Heroes Act Highlights for Medicaid and Home and Community-Based Services

Legislation | May 15, 2020 | by Brendan Flinn

House majority leadership on May 12 released the ‘‘Health and Economic Recovery Omnibus Emergency Solutions Act’’, later retitled simply the Heroes Act, as part of the continuing legislative effort to address the coronavirus pandemic. The Act contains new funding for the Medicaid program and for home and community-based services (HCBS), some of which include elements of proposals from LeadingAge, and addresses other healthcare-specific issues.

House majority leadership on May 12 released the ‘‘Health and Economic Recovery Omnibus Emergency Solutions Act’’, later retitled simply the Heroes Act, as part of the continuing legislative effort to address the coronavirus pandemic. The Act contains new funding for the Medicaid program and for home and community-based services (HCBS), some of which include elements of proposals from LeadingAge, and addresses other healthcare-specific issues.

FMAP Enhancement

The Heroes Act would strengthen the Medicaid program by further enhancing the federal share of Medicaid spending. Increasing the federal matching rate for Medicaid is a key tool the federal government can use to support Medicaid and state budgets and has been done in previous economic downturns, including the Great Recession.

The Families First legislation in March increased the federal Medicaid match for every state by 6.2 percentage points for the duration of the COVID-19 pandemic. The Heroes Act would increase the share further, from July 2020 through June 2021, by increasing the federal spending match a further 7.8 points- providing states a federal match a total of 14 percentage points higher than their typical share. A state with a 50% match before COVID-19, for example, would receive a match of 56.2% in May 2020 through Families First, and then in July receive a match of 64% through Families First and, if enacted, the Heroes Act.

HCBS FMAP Enhancement

In addition to the general federal matching increase, the Heroes Act also provides a targeted, ten percentage point increase in the federal share of Medicaid home and community-based services (HCBS). The increase would apply to waiver services, like adult day and assisted living, as well as home health, personal care and PACE. Increases like these go to states, not providers, so the increase does not automatically mean providers will see higher rates. The HCBS share increase, however, requires states to use the extra money for Medicaid HCBS specifically, meaning more resources would be available for these supports if the Heroes Act becomes law.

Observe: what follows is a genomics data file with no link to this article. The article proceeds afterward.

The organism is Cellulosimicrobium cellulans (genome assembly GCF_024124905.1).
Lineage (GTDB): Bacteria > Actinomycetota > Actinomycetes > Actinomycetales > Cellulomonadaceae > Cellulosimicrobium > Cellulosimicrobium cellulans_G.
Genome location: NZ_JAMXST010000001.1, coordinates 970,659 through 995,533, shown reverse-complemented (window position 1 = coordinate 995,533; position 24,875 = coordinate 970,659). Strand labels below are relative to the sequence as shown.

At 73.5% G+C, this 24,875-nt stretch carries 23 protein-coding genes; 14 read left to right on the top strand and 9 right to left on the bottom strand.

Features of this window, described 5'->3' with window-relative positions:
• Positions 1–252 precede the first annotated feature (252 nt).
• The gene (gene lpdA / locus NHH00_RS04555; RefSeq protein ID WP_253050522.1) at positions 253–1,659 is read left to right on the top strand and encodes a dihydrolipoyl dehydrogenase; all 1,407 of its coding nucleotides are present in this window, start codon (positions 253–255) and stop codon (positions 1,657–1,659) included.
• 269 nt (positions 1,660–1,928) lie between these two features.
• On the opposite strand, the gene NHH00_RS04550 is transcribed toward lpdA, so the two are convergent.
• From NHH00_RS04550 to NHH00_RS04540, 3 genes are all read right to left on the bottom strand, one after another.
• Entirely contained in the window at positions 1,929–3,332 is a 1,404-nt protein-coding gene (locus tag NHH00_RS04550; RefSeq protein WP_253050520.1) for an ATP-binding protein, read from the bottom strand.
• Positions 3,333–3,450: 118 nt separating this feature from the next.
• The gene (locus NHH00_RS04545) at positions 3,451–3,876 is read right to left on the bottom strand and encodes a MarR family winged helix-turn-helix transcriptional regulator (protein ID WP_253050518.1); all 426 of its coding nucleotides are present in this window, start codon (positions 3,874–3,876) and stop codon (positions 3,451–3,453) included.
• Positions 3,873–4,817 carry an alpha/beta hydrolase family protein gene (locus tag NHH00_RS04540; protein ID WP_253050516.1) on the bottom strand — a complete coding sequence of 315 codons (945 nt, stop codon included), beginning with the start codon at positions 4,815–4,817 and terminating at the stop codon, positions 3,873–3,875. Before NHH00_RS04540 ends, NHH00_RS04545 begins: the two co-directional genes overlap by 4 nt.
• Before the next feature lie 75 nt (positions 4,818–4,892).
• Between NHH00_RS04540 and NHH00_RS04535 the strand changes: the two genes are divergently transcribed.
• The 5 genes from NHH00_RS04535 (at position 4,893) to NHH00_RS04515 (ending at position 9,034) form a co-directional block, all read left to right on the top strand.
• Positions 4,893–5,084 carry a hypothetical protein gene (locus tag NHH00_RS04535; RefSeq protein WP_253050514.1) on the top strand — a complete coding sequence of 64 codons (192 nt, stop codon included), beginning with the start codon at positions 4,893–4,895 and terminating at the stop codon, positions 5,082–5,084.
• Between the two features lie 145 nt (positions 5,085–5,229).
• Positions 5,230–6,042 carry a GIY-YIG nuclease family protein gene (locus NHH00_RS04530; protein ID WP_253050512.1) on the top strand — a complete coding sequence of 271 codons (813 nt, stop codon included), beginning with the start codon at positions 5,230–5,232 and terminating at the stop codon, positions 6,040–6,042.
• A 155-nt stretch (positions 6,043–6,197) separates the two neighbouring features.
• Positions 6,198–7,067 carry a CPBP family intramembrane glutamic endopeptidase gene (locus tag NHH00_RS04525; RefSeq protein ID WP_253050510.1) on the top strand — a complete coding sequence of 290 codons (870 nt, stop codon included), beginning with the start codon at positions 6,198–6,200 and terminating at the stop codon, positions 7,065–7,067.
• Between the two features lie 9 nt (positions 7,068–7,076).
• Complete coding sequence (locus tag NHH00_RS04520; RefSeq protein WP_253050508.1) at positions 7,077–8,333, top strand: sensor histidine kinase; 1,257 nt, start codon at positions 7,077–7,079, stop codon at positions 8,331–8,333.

MFAR Moratorium

The Heroes Act also would prevent the federal government from finalizing the proposed Medicaid Fiscal Accountability Regulation (MFAR) through the end of the COVID-19 national emergency. The proposed MFAR could have damaging effects on state budgets, as well as for aging services providers, so a block on this rule would help protect states and their Medicaid programs.

Older Americans Act Dollars

Building on the CARES Act, which provided close one billion dollars to the Older Americans Act (OAA) programs, the Heroes Act would send state agencies an additional $100 million for OAA. As part of this fund, $20 million each would be allocated for supportive services (including HCBS), nutrition programs and family caregiver support programs.

Other Items of Interest

In addition the Medicaid and OAA provisions, the Heroes Act includes general provisions that may be of interest to HCBS providers.

  • The Provider Relief Fund would get a make-over, specifically mandating that funds be distributed by a grant program, setting up the way the program is to be implemented. LeadingAge is reviewing carefully to see how this will affect members.
  • A variety of commissions and task forces are created to address the federal response to testing, equipment distribution, a cohesive and coherent plan for distributing funds authorized for COVID-19 response.
  • A “HEROES Fund” is created to provide premium support for essential workers, which would include home health and other in-person workers. LeadingAge has strongly advocated for increased funds for frontline staff in all our communities and home-based settings.